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Is There a Therapeutic Role for Blood-Brain Barrier Disruption?

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Grant support: by the Southwestern Medical Foundation; The Blanche Mary Taxis Foundation; The Veterans Administration; the National Cancer Institute, U. S. Public Health Service (grants CA 23115, CA 18132, and CA 27191); and the Ira Kassanoff Fund.

Ann Intern Med. 1980;93(1_Part_1):137-139. doi:10.7326/0003-4819-93-1-137
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This excerpt has been provided in the absence of an abstract.

Several types of disseminated systemic malignancies managed with chemotherapy have shown significant complete response rates even when the tumor is found in multiple metastatic sites. Brain metastases from these same responsive neoplasms have, however, responded poorly to chemotherapy (1). Primary brain tumors have not been significantly affected by chemotherapy. Does the blood-brain barrier account for these differences?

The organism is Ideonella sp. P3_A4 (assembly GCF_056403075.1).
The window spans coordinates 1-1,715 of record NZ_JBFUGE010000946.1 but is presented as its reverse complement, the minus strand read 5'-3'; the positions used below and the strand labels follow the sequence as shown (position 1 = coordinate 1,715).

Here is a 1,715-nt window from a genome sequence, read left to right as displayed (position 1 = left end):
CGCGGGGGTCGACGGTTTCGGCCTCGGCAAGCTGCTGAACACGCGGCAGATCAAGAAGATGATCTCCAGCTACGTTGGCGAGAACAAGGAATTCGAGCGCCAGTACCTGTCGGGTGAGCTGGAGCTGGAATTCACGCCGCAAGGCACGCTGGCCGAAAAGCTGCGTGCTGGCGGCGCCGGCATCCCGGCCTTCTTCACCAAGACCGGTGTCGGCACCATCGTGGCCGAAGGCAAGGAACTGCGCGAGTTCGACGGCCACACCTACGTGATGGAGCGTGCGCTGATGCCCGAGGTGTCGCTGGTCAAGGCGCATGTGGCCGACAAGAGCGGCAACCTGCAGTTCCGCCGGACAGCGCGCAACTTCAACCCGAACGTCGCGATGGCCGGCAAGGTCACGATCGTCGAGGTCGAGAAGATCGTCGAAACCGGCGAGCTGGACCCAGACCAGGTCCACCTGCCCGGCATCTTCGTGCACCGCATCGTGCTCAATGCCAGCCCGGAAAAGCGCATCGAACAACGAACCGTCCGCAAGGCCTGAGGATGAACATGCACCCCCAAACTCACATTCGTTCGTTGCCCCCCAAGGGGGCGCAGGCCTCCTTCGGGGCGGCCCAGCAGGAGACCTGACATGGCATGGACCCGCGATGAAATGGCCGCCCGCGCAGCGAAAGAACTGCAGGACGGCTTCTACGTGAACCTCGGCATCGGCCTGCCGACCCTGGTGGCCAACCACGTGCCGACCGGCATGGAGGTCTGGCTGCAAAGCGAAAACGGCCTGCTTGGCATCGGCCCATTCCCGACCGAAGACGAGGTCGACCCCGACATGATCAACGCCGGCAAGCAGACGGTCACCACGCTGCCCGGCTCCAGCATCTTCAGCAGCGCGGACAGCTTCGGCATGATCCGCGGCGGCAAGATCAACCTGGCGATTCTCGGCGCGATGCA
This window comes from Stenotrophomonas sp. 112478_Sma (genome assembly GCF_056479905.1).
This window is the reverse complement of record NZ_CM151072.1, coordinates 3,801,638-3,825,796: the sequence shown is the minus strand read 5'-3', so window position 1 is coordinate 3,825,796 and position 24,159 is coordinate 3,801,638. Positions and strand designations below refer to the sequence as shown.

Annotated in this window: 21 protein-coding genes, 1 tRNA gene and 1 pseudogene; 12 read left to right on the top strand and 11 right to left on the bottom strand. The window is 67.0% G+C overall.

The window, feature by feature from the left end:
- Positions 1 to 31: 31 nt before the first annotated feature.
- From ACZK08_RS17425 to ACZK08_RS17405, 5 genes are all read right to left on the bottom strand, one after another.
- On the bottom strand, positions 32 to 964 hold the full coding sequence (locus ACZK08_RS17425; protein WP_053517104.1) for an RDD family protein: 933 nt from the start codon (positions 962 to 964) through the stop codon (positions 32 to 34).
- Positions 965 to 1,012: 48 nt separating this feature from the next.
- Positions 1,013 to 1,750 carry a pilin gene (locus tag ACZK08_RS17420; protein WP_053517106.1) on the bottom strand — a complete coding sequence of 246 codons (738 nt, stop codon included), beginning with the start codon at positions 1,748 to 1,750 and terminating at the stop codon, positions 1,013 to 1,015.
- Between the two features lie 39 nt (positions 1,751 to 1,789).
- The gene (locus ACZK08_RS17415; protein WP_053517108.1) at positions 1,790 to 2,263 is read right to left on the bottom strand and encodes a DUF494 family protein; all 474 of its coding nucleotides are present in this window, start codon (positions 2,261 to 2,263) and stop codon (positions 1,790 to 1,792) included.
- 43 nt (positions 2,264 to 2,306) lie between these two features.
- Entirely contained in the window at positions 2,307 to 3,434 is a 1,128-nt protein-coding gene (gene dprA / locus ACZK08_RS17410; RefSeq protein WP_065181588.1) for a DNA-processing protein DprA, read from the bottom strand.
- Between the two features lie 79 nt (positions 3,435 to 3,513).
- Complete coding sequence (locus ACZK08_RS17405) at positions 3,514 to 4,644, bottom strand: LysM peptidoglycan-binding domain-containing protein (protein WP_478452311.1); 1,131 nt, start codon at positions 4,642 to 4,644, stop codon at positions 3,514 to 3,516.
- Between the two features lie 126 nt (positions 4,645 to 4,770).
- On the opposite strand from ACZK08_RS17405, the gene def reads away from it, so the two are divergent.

The blood-brain barrier, created by tight junctions between endothelial cells in brain capillaries (2), has been considered irrelevant to treatment of brain tumors (3) because their vessels have a fenestrated and discontinuous endothelium characteristic of the vessels of the primary tumor (4). Recent


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